Who Is Annie Donaldson? The White House Lawyer Took Notes On Trump's Behavior
In the past two-ish years, we've gotten a lot of details about what's going on inside the White House, but rarely have they been as helpful as this most recent report regarding Annie Donaldson's notes. Who is Annie Donaldson, you ask? The White House lawyer is reportedly a key piece in Special Counsel Robert Mueller's probe into potential collusion between Russia and the 2016 Trump campaign, thanks to her comprehensive notes and memos about President Donald Trump's behavior in the West Wing.
Donaldson's notes are detailed in a May 3 report from The Washington Post. The notes, which were cited more than 65 times in Mueller's report, detail "a running account of the president’s actions, albeit in sentence fragments and concise descriptions." Donaldson, who was the chief of staff to former White House counsel Don McGahn, reportedly jotted down Trump's anger when FBI Director James Comey confirmed that the agency was investigating links between his campaign. Trump later fired Comey, with Donaldson claiming he was thinking of "this Russia thing" when he chose to do so. It was a decision that appeared to worry Donaldson, as she wrote in a note, dated May 9, 2017 and cited on page 68 of the report, is “this the beginning of the end?”
Donaldson also took notes on Trump's alleged efforts to push Attorney General Jeff Sessions not to recuse himself from the investigation and Trump's alleged attempts to get Mueller removed from his position. Elite Daily previously reached out to the White House for comment on the details alleged in the report, but did not hear back. The Post reports that the notes reflect that McGahn and other staffers were reportedly concerned that Trump could be accused of obstruction of justice, and sought to stop him from carrying out his orders.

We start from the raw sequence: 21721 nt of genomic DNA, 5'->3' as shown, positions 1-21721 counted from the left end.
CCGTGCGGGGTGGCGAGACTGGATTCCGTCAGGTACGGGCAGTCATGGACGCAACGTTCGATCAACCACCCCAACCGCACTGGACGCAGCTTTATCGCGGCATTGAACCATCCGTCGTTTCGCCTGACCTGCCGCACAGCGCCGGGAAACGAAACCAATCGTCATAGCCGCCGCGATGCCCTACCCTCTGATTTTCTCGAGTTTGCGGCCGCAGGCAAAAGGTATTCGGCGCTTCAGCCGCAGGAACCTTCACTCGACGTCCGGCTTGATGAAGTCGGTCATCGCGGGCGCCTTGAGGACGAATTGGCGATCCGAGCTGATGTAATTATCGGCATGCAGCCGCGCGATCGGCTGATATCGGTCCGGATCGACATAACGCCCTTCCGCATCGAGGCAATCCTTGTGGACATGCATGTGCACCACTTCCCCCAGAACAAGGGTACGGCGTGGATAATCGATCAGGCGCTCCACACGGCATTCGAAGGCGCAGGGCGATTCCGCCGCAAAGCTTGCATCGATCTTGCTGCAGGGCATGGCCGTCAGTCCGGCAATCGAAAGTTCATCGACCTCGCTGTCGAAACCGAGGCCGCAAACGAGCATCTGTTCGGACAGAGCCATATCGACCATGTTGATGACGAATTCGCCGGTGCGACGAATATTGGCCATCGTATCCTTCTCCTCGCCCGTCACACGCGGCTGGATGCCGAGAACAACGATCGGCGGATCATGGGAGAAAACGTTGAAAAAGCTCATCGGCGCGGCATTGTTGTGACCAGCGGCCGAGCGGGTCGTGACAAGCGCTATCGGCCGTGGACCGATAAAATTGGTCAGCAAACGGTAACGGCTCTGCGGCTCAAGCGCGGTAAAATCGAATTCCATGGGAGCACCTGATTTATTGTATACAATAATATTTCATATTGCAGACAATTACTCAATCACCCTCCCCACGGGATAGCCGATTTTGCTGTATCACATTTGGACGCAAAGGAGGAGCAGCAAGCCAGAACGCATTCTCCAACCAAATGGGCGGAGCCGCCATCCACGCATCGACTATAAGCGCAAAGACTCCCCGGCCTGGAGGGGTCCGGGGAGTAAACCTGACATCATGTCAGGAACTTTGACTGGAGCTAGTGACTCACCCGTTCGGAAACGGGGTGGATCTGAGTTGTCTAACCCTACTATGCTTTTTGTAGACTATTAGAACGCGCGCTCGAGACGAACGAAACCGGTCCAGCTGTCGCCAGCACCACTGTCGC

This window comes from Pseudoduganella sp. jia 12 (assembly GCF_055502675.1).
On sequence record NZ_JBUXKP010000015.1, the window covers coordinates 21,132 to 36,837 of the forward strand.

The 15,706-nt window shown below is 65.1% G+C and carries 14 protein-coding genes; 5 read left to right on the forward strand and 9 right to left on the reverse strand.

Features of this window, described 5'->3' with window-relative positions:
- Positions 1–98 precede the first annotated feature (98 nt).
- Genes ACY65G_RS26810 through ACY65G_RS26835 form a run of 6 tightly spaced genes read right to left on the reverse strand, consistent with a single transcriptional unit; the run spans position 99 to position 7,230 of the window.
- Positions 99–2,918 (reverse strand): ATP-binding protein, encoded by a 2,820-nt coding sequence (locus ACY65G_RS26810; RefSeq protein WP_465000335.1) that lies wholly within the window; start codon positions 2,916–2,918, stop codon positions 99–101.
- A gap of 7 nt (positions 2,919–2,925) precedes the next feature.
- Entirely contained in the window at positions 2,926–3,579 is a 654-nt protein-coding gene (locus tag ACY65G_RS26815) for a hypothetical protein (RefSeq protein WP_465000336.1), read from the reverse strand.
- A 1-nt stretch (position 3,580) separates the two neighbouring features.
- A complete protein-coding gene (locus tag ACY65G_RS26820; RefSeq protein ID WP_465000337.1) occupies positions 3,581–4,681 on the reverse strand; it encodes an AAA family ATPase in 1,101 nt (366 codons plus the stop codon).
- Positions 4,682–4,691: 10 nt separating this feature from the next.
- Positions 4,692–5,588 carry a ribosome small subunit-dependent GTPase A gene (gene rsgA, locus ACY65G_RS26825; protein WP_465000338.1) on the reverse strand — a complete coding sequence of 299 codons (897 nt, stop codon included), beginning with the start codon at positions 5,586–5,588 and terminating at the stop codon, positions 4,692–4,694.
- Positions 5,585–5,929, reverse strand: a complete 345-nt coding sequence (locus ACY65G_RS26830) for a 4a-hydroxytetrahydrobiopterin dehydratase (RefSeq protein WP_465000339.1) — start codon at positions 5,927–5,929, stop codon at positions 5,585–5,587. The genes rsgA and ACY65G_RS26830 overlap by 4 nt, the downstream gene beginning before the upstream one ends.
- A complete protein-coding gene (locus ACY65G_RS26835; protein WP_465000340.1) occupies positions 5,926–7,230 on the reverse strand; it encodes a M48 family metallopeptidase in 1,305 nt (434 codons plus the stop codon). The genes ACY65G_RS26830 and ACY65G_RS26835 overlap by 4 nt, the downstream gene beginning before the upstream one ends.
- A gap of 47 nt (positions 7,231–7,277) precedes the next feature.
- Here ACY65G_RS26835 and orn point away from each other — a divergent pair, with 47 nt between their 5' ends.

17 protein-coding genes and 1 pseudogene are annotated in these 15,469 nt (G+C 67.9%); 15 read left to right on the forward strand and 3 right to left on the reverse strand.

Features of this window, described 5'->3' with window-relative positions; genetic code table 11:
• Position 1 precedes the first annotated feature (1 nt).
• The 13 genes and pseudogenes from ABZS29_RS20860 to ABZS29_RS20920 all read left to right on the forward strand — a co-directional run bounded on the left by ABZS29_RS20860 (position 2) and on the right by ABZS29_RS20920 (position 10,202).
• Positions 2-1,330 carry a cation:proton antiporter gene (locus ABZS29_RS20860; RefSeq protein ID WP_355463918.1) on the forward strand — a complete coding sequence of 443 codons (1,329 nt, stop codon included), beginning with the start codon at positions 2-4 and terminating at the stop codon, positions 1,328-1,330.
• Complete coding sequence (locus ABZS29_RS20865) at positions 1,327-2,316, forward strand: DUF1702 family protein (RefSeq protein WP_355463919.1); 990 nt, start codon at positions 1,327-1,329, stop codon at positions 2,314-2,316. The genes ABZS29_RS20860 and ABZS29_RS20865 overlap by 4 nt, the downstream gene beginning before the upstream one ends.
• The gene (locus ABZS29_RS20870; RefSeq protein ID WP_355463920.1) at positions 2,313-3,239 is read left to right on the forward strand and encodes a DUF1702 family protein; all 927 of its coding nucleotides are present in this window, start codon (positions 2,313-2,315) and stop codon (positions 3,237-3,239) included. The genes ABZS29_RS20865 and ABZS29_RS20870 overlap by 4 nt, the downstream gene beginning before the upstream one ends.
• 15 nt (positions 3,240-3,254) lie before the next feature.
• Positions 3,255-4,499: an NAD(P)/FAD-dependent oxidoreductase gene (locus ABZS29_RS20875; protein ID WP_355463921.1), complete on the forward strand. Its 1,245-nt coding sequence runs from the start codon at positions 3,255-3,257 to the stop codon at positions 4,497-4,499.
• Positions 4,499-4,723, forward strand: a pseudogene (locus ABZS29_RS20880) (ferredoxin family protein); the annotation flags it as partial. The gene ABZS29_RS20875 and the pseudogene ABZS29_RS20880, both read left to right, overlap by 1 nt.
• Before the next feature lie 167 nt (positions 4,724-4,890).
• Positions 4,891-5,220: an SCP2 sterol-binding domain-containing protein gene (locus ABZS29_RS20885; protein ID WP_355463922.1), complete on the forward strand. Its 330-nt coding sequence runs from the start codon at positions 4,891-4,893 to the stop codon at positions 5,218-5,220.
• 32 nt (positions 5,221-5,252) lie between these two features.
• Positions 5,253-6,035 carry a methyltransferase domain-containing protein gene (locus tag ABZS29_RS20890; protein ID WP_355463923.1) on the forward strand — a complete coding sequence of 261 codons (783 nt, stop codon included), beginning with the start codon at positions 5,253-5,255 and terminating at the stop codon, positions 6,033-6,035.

On April 19, the day after the redacted report was publicly released, Trump tweeted a cryptic message about notes. "Watch out for people that take so-called “notes,” when the notes never existed until needed," he wrote. The White House did not immediately respond to Elite Daily's request for further comment.
Donaldson has since departed from the White House. While friends told the Post that she was "proud" of her service, they also said she was "somewhat stung by her experience in Washington."
You can check out more of her notes here.
Those notes appear to be the root of Mueller's report, which was released on April 18. The investigation found no evidence of collusion, but did not totally clear Trump of obstruction. Mueller wrote that he considered 10 instances that could have been seen of obstruction, including "the president's reaction to to the continuing Russia investigation," "the president's termination of Comey," "efforts to curtail the special counsel's investigation," and "the appointment of special counsel and efforts to remove him." Elite Daily previously reached out to the White House for comment on the details alleged in the report, but did not hear back.
In a summary shared ahead of the release of the Mueller report, Attorney General William Barr wrote that he and Deputy Attorney General Rod Rosenstein, who is set to resign in coming weeks, "concluded that the evidence developed during the Special Counsel’s investigation is not sufficient to establish that the President committed an obstruction-of-justice offense." It's a decision that Barr continues to face backlash over, with many Democrats calling for his resignation.
Meanwhile, the president has taken a victory lap. After Barr shared his summary on March 24, Trump tweeted, "No Collusion, No Obstruction, Complete and Total EXONERATION. KEEP AMERICA GREAT!"
Trump has also criticized the investigation since 2017, calling it everything from a "witch hunt" to a "hoax" to "the greatest con-job in the history of American Politics."
So, what's next? Rep. Jerry Nadler (D-New York) indicated in early April that he may subpoena Donaldson as a witness, so only time will tell if and when that happens.